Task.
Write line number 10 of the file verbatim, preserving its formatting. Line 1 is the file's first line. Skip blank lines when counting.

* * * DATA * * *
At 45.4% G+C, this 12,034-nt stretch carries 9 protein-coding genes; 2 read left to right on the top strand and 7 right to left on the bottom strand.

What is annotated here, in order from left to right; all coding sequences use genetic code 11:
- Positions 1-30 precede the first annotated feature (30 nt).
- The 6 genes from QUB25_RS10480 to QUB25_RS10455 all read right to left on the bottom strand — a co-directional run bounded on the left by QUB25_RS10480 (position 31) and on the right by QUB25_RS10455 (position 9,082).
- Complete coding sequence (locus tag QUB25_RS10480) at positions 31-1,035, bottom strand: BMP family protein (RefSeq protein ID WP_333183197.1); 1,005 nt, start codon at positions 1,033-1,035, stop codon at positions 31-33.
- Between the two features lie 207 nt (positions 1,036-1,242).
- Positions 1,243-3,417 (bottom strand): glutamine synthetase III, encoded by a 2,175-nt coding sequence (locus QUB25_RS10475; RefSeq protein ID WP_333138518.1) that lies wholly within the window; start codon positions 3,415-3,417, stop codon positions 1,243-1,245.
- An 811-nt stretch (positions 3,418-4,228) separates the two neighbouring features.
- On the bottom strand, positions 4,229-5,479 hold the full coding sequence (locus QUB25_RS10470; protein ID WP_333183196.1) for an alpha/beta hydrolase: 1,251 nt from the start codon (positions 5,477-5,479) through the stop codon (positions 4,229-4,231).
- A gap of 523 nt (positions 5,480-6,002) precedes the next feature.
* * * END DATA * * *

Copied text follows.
- A gap of 523 nt (positions 5,480-6,002) precedes the next feature.